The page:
Christopher Reichert: It's great to get that affirmation. So what do you see as the biggest challenges, say in the next 12 to 18 months for RealBlocks?

Perrin Quarshie: I'd say that the biggest challenges are going to be continuing to grow the firm aggressively and add the right team members, and to build the right culture in a remote environment. That's still going to be something that will be challenging. Also as we manage more funds for asset managers and as we create more vehicles, there's going to be a need for more regulatory and compliance oversight. So currently we have one full-time series 24. We're going to need to add more of those. We're going to need to add more compliance team members. Then on the technical side, as the firm grows, and as our workload grows, we're going to start incurring technical debt and having to manage that and having to be aware of that, and to architect the platform a way that allows for us to keep that in a manageable level. So those are some of the challenges, the main ones that I see.

Christopher Reichert: And how did you kick that off, from the back of an envelope, to having an actual platform that people can log into and start trading? How did you go from there to the version one? I don't know what you're up to now, maybe version three or four

Perrin Quarshie: More like 400th! Yeah, great question. So really what it starts off with is, knowing the market opportunity in terms of the market size, the market segmentation, and then the opportunity annually for the market share that we wanted to capture, and then having an MVP built that could be shown to prospective clients. Then it went to signing a term sheet with one client that fleshed out our unit economics and that fleshed out the features and functionality, and then really working closely with the clients to understand their business and their needs, not only now, but in the next five and 10 years, and how those needs met with the needs of the industry.

So we really co-developed the platform with our first two large clients, who've been very successful in this business, but who didn't have any technology. So that's something I'd really recommend that entrepreneurs do, stay very close to clients, be a very active listener, take feedback, ask questions, and really focus on understanding the needs of the client and building toward that and involving them in as much of it as possible, because that's what's going to allow you as an entrepreneur to deliver something at the end of the day that really delights the customer.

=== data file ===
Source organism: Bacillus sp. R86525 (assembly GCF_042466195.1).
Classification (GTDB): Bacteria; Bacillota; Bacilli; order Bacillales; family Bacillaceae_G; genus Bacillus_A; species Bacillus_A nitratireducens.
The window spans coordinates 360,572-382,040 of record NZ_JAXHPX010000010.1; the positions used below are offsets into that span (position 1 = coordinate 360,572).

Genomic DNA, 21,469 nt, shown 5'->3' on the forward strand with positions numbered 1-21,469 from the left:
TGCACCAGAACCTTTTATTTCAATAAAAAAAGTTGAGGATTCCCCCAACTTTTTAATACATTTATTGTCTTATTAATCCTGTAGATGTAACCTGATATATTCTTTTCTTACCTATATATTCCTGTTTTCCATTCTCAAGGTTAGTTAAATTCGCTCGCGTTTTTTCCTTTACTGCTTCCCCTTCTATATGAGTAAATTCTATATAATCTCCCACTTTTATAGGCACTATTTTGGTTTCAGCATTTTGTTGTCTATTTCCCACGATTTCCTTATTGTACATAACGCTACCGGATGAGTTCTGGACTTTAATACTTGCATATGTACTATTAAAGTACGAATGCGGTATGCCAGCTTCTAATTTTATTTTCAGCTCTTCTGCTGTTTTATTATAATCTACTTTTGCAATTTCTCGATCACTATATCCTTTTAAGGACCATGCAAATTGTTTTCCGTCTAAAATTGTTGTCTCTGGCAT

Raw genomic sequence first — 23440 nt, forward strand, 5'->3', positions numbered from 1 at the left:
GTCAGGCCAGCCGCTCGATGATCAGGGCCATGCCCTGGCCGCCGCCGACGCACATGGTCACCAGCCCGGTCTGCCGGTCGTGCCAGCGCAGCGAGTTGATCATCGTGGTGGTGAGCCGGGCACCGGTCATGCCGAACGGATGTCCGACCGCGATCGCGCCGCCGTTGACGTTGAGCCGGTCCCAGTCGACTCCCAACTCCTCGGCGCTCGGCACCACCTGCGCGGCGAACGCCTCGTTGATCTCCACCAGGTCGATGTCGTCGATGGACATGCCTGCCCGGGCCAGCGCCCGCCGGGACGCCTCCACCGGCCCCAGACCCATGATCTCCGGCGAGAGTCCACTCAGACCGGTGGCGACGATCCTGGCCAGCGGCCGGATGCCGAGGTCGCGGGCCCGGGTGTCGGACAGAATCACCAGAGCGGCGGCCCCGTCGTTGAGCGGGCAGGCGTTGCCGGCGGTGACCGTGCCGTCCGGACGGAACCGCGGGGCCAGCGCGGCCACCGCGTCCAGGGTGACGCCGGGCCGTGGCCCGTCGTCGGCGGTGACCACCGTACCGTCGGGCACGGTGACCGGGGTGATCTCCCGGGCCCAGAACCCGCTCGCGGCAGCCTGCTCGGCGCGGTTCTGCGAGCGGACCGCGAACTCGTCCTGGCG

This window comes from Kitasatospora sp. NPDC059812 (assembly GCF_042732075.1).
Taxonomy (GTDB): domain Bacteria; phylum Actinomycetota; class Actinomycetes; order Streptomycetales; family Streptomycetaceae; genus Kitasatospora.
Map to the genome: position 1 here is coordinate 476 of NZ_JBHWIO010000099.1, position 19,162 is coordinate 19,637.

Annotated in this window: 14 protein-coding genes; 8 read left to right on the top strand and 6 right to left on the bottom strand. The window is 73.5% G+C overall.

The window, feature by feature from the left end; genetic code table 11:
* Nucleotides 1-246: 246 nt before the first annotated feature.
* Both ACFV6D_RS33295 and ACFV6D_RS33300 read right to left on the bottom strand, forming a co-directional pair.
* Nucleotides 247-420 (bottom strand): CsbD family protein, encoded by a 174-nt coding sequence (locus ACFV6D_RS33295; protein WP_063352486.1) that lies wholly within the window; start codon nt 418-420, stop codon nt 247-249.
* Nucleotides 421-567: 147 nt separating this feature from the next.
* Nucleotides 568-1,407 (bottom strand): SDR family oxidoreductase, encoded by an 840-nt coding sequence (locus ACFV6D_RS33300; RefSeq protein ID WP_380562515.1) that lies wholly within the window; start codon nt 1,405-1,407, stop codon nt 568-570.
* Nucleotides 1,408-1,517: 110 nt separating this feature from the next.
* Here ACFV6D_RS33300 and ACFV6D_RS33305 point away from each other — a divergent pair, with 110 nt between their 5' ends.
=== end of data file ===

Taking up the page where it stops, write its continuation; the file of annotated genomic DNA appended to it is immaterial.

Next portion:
Christopher Reichert: Right, and gets to your second and third on there. It's easy to let that slip away and think you have all the answers. Right?

Perrin Quarshie: Exactly, and then also, not only does it get you your second and third, but it gets you more and more zeros at the ends of each contract. So getting you those land and expand opportunities.

Christopher Reichert: That's great. So here you are five years into it, right? Four years into it. Four plus. What's your definition of success?

Perrin Quarshie: I think the definition of success is having delivered a value proposition that we promised, and having done so effectively, having done so at the pricing and with the regulatory considerations that are important to the client. Then seeing expansion in terms of not only of our first two clients, who started off with one fund working to use us across their entire business, and for their employee deferred compensation plans, but we're seeing, the top, I'd say seven asset managers, now quickly flock to us for our technology and wanting to white label it. So that's when we knew that we've done well. Not only have we gotten success with the early clients, but it's really heralding a shift in the overall market, that's causing the other firms who weren't our clients to come to us and to want to use it. So that's how I would really characterize.

Christopher Reichert: I love the idea that you've started with a product, then you're pivoting to both a product and a platform. Do you see them kind of competing with each other or is there always going to be some who want to use the product side and some will want to white label and use the platform side?